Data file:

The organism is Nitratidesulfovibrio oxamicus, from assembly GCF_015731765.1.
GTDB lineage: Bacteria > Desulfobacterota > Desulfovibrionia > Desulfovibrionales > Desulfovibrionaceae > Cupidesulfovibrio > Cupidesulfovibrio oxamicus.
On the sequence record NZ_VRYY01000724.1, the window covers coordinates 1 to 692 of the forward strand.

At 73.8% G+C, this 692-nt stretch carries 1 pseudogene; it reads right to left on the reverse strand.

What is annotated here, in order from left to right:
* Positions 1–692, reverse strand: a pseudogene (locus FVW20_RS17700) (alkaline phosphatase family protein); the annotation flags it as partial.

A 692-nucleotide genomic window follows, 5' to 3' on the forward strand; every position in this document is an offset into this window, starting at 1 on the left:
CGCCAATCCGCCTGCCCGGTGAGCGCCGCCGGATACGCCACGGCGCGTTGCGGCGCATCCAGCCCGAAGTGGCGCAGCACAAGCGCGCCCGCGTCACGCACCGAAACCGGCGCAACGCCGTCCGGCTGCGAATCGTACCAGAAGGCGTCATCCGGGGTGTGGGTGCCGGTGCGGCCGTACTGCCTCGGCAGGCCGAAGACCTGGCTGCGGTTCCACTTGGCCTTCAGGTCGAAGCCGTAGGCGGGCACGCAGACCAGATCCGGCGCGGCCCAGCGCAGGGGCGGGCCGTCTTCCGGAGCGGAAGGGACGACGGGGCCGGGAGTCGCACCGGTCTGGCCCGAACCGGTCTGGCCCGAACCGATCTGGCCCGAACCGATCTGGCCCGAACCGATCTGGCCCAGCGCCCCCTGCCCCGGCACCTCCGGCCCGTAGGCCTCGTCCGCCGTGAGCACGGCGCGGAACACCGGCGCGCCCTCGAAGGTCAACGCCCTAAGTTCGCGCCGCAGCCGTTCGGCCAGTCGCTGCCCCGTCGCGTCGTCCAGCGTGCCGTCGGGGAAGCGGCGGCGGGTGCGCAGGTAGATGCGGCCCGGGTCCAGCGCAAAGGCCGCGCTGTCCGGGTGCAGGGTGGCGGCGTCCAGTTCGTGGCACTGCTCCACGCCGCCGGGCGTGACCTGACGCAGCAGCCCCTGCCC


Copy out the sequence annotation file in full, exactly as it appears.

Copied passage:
The organism is Nitratidesulfovibrio oxamicus, from assembly GCF_015731765.1.
GTDB lineage: Bacteria > Desulfobacterota > Desulfovibrionia > Desulfovibrionales > Desulfovibrionaceae > Cupidesulfovibrio > Cupidesulfovibrio oxamicus.
On the sequence record NZ_VRYY01000724.1, the window covers coordinates 1 to 692 of the forward strand.

At 73.8% G+C, this 692-nt stretch carries 1 pseudogene; it reads right to left on the reverse strand.

What is annotated here, in order from left to right:
* Positions 1–692, reverse strand: a pseudogene (locus FVW20_RS17700) (alkaline phosphatase family protein); the annotation flags it as partial.

A 692-nucleotide genomic window follows, 5' to 3' on the forward strand; every position in this document is an offset into this window, starting at 1 on the left:
CGCCAATCCGCCTGCCCGGTGAGCGCCGCCGGATACGCCACGGCGCGTTGCGGCGCATCCAGCCCGAAGTGGCGCAGCACAAGCGCGCCCGCGTCACGCACCGAAACCGGCGCAACGCCGTCCGGCTGCGAATCGTACCAGAAGGCGTCATCCGGGGTGTGGGTGCCGGTGCGGCCGTACTGCCTCGGCAGGCCGAAGACCTGGCTGCGGTTCCACTTGGCCTTCAGGTCGAAGCCGTAGGCGGGCACGCAGACCAGATCCGGCGCGGCCCAGCGCAGGGGCGGGCCGTCTTCCGGAGCGGAAGGGACGACGGGGCCGGGAGTCGCACCGGTCTGGCCCGAACCGGTCTGGCCCGAACCGATCTGGCCCGAACCGATCTGGCCCGAACCGATCTGGCCCAGCGCCCCCTGCCCCGGCACCTCCGGCCCGTAGGCCTCGTCCGCCGTGAGCACGGCGCGGAACACCGGCGCGCCCTCGAAGGTCAACGCCCTAAGTTCGCGCCGCAGCCGTTCGGCCAGTCGCTGCCCCGTCGCGTCGTCCAGCGTGCCGTCGGGGAAGCGGCGGCGGGTGCGCAGGTAGATGCGGCCCGGGTCCAGCGCAAAGGCCGCGCTGTCCGGGTGCAGGGTGGCGGCGTCCAGTTCGTGGCACTGCTCCACGCCGCCGGGCGTGACCTGACGCAGCAGCCCCTGCCC